There has been a significant growth in the number of violent juvenile crimes over the past decade, which has stirred a heated debate on effectiveness and viability of the juvenile system. According to statistics in the US Department of Justice at the beginning of the 21st century one among four residents in the US were below 18 years of age. Therefore, the number of minors has been large and providing services to this population has been a challenge. The government has been on a mission to ensure efficiency and viability of the system through allocation of resources and development of proper infrastructure (Demarest, 2013). However, there is also a need to look into the role of society in dealing with this problem.
For example, the most prevalent problems have been associated with drug and alcohol abuse. The family plays an imperative role in developing the character behavior of the children. It has been said that properly behaved children come from families that practice proper decorum, ensuring self-control. However, children brought up in families with abusive parents, characterized with alcohol and drug related abuse eventually demonstrate behavioral problems. Juvenile criminal justice system has been characterized with various challenges such as lack of teachers who can educate the incarcerated young people. There has been a great challenge in recruiting and retaining qualified teachers in the juvenile criminal system. In addition, with the increasing numbers of juvenile offenders there has been a challenge in ensuring proper placement of these offenders (Broemmel, 2013).
The main objective of the juvenile justice system is to facilitate the reformation of the juvenile. It plays an imperative role in providing appropriate services in the effort of ensuring the return of the youthful offender on course, which will ensure that they do no break the law in the future. There has been a concurrence of ideologies from various research and experts opinions that a majority of the juvenile offenders has different types of mental health disorders and complications. The juvenile justice system has been characterized with lack of appropriate and proper mental health services (Office of Justice System, 2011). For example, there has been a lack of community based services for juvenile offenders who have not been detained. In addition, majority of detention facilities also lack appropriate, proper and suitable mental health services for offenders in the juvenile systems.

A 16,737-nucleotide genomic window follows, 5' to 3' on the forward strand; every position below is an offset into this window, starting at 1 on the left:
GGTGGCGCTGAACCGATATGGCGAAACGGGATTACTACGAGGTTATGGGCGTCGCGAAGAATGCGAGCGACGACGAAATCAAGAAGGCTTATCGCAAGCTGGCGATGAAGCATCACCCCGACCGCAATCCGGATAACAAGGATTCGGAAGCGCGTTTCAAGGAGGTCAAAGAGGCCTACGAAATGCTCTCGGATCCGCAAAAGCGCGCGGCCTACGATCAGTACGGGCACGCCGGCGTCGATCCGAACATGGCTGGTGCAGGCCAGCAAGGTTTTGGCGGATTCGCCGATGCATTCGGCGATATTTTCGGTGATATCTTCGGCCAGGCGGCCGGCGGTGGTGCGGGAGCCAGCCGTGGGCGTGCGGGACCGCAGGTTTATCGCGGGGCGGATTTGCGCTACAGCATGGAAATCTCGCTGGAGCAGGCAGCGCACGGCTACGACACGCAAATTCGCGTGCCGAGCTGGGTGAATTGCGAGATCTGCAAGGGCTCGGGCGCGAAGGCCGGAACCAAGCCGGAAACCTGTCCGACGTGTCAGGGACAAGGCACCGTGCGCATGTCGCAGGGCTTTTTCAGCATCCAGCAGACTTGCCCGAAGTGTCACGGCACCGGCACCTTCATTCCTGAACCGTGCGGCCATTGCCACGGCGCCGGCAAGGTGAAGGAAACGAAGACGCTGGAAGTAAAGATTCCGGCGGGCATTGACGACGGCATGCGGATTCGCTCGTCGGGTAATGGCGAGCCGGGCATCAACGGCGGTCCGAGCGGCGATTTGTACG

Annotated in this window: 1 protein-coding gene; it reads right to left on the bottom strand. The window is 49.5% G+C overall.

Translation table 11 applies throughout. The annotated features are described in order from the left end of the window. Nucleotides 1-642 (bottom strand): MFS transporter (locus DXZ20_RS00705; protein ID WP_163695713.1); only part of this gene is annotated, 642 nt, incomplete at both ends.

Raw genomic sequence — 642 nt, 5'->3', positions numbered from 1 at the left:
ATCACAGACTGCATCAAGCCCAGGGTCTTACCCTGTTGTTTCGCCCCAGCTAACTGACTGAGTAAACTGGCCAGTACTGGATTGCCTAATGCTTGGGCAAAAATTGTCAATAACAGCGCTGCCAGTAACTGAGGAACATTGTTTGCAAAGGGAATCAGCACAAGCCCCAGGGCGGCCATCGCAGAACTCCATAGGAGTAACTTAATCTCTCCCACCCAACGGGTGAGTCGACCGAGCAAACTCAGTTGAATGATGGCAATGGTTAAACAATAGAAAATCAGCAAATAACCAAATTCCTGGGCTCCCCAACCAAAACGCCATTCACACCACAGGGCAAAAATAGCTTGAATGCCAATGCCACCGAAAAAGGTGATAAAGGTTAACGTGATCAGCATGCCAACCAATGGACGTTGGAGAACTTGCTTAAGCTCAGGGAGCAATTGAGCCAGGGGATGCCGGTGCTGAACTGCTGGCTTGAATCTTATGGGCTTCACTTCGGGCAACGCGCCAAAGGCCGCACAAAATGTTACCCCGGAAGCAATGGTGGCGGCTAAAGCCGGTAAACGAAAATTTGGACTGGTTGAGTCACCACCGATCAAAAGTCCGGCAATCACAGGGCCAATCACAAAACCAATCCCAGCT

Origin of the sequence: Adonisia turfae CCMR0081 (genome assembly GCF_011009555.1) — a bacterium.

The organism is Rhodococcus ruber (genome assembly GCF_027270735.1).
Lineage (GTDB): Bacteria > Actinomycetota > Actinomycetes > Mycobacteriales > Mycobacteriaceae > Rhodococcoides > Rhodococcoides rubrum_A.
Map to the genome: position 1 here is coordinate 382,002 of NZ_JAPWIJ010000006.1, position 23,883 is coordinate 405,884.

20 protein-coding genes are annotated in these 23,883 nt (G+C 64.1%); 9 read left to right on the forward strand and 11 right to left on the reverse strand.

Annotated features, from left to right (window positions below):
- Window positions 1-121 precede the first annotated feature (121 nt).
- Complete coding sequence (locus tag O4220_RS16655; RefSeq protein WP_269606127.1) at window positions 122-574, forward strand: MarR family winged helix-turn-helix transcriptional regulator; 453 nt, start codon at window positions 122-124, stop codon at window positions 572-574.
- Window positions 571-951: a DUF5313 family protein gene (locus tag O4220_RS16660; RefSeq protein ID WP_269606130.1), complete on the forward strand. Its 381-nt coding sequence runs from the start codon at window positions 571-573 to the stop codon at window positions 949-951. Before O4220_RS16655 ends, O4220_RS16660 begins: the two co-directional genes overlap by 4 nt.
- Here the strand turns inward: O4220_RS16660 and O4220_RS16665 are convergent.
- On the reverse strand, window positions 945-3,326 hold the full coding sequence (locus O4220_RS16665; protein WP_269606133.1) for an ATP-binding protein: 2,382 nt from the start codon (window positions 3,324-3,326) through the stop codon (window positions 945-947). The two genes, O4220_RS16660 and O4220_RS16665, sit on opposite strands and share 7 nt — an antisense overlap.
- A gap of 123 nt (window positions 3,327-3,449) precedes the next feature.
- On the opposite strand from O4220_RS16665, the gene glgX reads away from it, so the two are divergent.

There has been a view that the US department of justice has underplayed the significance of drug addictions as a major factor contributing to the increase in juvenile offenders. This has led to the development of insufficient addiction and drug and substance treatment resources and measures. In addition, there has been a lack of school programming for juvenile offenders as a majority of the juvenile offenders are school drop outs or minors with a very poor attendance record for students. Therefore, the juvenile justice system also needs to develop and provide appropriate and proper educational programming and experiences for minors in the juvenile courts. There has also been a high rate of recidivism in the juvenile justice system, and the system has underscored significantly in dealing with this problem. For example, the juvenile justice system does not maintain specific statistics in regard to juvenile offenders (Demarest, 2013). This has led to increased percentage of reoffenders who after serving a detention or probation commit other crimes.
According to the Youth Transition Funders Group, which is an organization that advocates for reforms in the youth and juvenile justice, more than 100,000 minors are held in jail each day in the US. The juvenile justice system is different from the adult justice system on focusing on rehabilitation, education and prevention. There is a need for more reforms as the zero tolerance policies adopted by the government has done little in educating the young people. For example, research shows that, between 1988 and 1994, the number of juvenile arrests arising from violent crimes doubled (Broemmel, 2013). This led to straining of the juvenile justice system such as the intake, detention, and rehabilitation services.